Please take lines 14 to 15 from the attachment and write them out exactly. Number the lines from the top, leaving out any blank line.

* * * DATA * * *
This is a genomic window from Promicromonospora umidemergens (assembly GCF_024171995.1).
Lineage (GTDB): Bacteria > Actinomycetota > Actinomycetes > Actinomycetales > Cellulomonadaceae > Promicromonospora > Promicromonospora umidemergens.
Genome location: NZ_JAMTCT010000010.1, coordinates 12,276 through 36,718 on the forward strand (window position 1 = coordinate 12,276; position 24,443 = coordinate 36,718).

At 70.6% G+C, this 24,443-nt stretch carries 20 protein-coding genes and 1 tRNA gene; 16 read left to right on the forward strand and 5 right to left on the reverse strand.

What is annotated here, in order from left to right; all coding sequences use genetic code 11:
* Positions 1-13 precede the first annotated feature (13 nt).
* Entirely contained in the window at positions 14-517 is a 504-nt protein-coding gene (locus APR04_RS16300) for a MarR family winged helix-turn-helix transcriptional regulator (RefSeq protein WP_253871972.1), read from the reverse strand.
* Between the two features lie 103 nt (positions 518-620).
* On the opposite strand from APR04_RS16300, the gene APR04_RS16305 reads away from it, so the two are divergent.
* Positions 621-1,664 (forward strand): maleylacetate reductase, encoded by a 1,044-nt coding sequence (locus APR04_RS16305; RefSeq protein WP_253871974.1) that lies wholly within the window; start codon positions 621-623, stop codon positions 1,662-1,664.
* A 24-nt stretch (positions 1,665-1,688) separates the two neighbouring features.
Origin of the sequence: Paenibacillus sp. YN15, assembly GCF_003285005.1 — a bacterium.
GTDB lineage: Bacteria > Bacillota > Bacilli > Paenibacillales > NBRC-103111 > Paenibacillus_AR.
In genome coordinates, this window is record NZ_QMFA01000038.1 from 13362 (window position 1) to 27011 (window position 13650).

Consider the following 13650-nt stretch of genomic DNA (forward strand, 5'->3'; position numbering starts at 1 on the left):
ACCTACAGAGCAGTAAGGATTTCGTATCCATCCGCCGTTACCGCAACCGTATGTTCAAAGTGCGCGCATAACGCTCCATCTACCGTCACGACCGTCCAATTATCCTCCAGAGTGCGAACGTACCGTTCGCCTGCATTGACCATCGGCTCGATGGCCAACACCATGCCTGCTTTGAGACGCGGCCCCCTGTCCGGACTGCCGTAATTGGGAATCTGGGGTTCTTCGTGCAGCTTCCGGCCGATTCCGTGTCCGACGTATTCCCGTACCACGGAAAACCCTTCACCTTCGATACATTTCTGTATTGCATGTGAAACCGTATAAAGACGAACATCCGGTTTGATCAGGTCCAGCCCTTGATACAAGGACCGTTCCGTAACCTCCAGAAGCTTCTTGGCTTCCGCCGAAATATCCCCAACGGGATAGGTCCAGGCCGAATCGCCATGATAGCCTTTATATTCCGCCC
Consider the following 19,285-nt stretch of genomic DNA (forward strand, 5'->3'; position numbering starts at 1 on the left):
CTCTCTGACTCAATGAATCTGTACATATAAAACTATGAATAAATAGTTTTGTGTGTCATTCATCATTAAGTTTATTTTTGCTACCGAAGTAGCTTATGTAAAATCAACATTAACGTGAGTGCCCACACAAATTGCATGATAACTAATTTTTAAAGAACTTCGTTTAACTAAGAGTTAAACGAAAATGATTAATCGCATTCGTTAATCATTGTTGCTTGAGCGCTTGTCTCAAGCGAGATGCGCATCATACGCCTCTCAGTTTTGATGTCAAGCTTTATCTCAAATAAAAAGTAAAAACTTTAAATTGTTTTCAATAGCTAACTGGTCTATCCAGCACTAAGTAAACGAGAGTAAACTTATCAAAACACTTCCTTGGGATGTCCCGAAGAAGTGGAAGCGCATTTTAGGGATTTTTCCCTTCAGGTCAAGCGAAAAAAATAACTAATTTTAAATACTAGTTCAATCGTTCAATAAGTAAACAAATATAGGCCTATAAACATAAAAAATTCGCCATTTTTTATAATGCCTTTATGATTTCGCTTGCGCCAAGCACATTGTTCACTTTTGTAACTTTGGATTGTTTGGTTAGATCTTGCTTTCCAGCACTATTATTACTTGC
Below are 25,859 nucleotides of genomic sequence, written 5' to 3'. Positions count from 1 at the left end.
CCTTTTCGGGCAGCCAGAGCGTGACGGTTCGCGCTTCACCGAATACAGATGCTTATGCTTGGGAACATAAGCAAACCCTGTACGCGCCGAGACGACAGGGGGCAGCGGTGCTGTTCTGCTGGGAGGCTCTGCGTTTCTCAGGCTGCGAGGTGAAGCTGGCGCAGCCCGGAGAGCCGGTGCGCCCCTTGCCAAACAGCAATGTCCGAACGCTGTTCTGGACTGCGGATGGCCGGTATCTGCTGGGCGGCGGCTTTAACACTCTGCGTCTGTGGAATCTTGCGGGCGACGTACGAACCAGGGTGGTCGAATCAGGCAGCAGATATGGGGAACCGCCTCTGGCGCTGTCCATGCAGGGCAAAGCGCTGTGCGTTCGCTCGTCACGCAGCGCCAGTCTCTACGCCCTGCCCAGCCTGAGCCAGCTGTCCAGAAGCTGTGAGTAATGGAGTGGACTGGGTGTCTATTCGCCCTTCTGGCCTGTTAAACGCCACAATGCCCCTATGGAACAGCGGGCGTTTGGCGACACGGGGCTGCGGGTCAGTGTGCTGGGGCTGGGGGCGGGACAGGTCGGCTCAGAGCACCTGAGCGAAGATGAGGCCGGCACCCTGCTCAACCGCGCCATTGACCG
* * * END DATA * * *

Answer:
In genome coordinates, this window is record NZ_QMFA01000038.1 from 13362 (window position 1) to 27011 (window position 13650).

Consider the following 13650-nt stretch of genomic DNA (forward strand, 5'->3'; position numbering starts at 1 on the left):